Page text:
Roberto Caporali, Italy | Nov 19, 2020
As our understanding of RA and the available treatment options to address this disease continue to evolve, it is becoming increasingly clear that patient perspectives should be considered when assessing the efficacy of a therapy and making treatment decisions. As physicians, I believe we should be invested in a patient's physical, social, and mental well-being and not merely the absence of disease. However, without patient input, we can't measure many of these aspects of overall health. I regularly use a variety of patient assessments in my clinical practice, and it is becoming more common for clinical trials to include patient-reported outcomes (PROS) to assess the impact of the treatment on patients' quality of life (QOL).
Including the patient perspective was a common theme at EULAR 2021 congress; some sessions featured patients who shared their personal viewpoints. As discussed at EULAR 2021, guidelines recommend that treatment decisions be based on both patient and rheumatologist input.1,2 Aspects I'd like to highlight from EULAR 2021 are (1) what we can learn from the discordance between patient/physician assessments and (2) how advances in technology are being applied in the field.
Disagreement between patient and physician assessments (defined as a >2-cm difference on a 10-cm visual analog scale from patient or physician global assessments) has long been documented, with discordance occurring in over 1 of 3 of RA cases.3 This is not a new concept; however, it is a topic that was assessed further at EULAR 2021, and the discussion provided us with ideas as to how and why the rates are so high. One poster presentation, which confirmed a discordance rate of 33% in global assessments between patients and physicians, found that the most likely sources of the discordance were pain due to noninflammatory processes, functional disability, and compromised physical health.4 These results confirm the importance of addressing both inflammatory and noninflammatory parameters in clinical practice, including in patients with biological remission.4 Patient assessments such as RAID, SF-36, etc., can be useful tools in these cases. The findings from this study, and many others, correlate with my experiences in clinical practice showing pain to be a key factor of concern for patients; one study reported that two-thirds of patients ranked pain as their most important concern.5 Another analysis found that the early discordance between PROS and biologic or clinical RA factors can predict a patient's future QOL.6 The authors suggest that once a difference between patient and physician perspectives is noted, the physician should view this as a sign to expand the scope of the treat-to-target approach, which has been seen to result in higher patient satisfaction.6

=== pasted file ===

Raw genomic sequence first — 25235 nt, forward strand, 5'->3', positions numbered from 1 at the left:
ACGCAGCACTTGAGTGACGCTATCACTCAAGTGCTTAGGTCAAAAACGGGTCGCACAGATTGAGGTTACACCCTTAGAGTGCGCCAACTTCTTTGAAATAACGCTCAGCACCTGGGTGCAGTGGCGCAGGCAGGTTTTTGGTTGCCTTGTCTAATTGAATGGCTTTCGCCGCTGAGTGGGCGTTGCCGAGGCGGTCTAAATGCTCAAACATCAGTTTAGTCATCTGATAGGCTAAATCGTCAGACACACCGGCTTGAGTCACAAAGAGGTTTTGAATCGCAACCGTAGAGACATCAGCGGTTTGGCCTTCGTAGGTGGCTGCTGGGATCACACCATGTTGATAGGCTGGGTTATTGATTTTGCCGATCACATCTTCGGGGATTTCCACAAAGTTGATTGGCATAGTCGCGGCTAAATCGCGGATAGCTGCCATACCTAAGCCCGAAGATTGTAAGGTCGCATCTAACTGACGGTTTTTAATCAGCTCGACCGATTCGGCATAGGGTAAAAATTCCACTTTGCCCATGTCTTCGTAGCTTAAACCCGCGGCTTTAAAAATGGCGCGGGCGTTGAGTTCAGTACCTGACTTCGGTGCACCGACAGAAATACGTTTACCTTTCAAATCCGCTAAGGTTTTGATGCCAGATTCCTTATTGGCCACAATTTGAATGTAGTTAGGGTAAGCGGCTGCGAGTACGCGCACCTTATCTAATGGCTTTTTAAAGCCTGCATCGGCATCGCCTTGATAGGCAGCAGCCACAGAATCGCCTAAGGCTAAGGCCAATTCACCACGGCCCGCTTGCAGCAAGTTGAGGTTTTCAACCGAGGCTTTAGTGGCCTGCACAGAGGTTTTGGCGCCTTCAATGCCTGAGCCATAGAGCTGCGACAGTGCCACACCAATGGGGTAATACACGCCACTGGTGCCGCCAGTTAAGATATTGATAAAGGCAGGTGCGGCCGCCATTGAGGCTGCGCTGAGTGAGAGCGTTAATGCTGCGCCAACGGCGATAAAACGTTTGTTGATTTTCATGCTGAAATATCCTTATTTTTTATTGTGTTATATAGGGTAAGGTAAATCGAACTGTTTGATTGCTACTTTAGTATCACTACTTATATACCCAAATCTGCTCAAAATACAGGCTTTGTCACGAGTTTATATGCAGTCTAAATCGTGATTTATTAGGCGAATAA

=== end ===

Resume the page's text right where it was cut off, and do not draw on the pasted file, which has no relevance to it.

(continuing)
One of the biggest and likely lasting changes that we've seen in the past year is an increase in telehealth appointments and novel virtual solutions to patient care due to the COVID-19 pandemic. Several innovations in PRO assessments were presented at EULAR 2021. One example is a PRO questionnaire delivery system that emails patients questionnaires at timed intervals specified by a patient's rheumatologist.7 Another example is an app-based platform that allows patients to self-report their health assessments using the RAPID3, along with joint measurements for DAS28 calculations. Both technologies improve patient feedback and provide clinicians with useful data to adjust treatment recommendations.7,8
A session on PRO measures also highlighted the possibility of detecting flares through wearable activity trackers and reported that ~60% of patients prefer a remote questionnaire over in-person assessments.1 Smartwatch apps and fitness trackers could enable patients to self-manage their disease and take a more active role in their disease assessment and decision-making.9 Apps can provide pain management strategies, such as fitness-level tracking or videos on relaxation techniques. Apps that allow patients to set treatment goals, communicate directly with their physician, track treatment progress, etc., are also under development.9 Novel assessment methods such as these will be useful for gaining patient perspectives, and I urge all physicians, including myself, to be open to new technologies for assessing PROS to better serve their patients' needs.
Patient perspectives, which were widely discussed at EULAR 2021, are an important aspect of care for RA and deserve continued attention. I encourage all rheumatologists to continue to evaluate and improve methods for integrating patient feedback into their clinical practice, which will ultimately improve patient satisfaction and overall health.
DAS28, Disease Activity Score in 28 Joints; EULAR, European League Against Rheumatism; PROS, patient-reported outcomes; QOL, quality of life; RA, rheumatoid arthritis; RAID, rheumatoid impact of disease; RAPID3, Routine Assessment of Patient Index Data 3; SF-36, 36-Item Short Form Health Survey.
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